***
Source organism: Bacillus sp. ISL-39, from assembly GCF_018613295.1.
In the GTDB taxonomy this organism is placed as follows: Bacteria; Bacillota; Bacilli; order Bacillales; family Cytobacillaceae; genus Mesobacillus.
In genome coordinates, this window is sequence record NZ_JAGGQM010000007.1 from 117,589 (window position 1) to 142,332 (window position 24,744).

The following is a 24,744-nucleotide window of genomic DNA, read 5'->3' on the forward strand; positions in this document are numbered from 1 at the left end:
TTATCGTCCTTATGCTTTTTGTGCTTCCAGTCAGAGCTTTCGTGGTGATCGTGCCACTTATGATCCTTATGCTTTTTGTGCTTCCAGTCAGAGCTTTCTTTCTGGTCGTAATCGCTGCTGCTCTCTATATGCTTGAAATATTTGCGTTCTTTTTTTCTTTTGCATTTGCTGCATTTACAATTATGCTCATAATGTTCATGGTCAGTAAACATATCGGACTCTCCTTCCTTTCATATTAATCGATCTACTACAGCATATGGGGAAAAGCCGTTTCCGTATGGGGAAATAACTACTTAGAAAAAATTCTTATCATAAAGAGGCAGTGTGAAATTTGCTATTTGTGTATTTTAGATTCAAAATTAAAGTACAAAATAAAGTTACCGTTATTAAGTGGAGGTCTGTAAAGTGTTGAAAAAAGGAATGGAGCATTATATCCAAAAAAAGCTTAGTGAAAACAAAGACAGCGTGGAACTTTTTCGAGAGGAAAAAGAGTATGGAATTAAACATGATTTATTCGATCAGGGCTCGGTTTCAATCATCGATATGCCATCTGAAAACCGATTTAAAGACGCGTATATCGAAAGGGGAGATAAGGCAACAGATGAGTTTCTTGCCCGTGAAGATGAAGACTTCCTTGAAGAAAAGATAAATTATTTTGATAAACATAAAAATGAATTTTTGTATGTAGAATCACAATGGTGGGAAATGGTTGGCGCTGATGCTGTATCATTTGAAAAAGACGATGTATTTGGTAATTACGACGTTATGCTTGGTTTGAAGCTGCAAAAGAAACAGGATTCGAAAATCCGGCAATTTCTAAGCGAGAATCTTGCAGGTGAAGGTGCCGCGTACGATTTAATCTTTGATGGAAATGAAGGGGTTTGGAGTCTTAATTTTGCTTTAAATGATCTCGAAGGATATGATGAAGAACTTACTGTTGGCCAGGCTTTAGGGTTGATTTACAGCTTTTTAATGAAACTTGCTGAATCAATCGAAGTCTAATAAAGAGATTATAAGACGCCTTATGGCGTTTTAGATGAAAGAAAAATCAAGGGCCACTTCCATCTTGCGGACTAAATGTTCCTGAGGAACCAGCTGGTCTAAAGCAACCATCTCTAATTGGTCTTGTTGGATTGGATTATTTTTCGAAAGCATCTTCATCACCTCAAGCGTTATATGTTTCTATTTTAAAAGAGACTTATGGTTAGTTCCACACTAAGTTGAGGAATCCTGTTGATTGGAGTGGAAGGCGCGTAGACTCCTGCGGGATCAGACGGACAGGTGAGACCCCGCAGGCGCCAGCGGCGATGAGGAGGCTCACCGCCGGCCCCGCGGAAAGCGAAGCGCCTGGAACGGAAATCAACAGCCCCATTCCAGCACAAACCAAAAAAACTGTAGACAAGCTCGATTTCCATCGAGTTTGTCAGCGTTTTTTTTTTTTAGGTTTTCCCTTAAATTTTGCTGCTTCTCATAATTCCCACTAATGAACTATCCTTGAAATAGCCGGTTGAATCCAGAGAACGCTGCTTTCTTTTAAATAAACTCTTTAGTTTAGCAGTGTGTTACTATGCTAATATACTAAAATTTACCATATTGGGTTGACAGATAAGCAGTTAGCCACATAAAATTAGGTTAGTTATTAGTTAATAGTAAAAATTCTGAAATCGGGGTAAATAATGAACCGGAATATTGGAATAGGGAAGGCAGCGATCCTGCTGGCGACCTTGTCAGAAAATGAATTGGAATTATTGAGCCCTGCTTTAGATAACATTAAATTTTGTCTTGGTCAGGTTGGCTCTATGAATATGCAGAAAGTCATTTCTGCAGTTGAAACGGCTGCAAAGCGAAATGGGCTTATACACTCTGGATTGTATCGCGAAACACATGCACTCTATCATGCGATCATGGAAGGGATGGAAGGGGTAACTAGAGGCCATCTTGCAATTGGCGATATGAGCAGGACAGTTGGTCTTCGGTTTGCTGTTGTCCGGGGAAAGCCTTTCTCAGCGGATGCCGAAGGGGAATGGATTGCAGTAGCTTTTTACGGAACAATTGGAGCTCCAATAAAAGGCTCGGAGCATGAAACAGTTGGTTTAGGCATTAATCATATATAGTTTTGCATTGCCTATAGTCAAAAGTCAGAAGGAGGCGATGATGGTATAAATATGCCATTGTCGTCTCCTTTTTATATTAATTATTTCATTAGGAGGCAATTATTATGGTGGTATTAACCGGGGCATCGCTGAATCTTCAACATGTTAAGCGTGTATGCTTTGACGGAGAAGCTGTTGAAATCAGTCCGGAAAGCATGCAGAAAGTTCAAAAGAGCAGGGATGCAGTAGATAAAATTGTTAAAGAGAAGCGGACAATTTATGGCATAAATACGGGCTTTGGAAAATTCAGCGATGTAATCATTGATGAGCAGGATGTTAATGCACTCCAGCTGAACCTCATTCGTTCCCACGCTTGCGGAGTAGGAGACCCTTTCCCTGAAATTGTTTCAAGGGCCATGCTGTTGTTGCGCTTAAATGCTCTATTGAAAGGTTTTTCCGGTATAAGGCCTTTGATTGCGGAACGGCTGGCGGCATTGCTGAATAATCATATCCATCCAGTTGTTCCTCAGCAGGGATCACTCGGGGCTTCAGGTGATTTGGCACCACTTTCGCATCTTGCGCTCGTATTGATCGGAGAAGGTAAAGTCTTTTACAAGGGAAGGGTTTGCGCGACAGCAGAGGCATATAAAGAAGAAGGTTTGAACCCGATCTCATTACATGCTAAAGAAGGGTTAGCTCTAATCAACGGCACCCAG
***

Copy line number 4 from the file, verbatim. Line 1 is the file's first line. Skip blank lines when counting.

The following is a 24,744-nucleotide window of genomic DNA, read 5'->3' on the forward strand; positions in this document are numbered from 1 at the left end: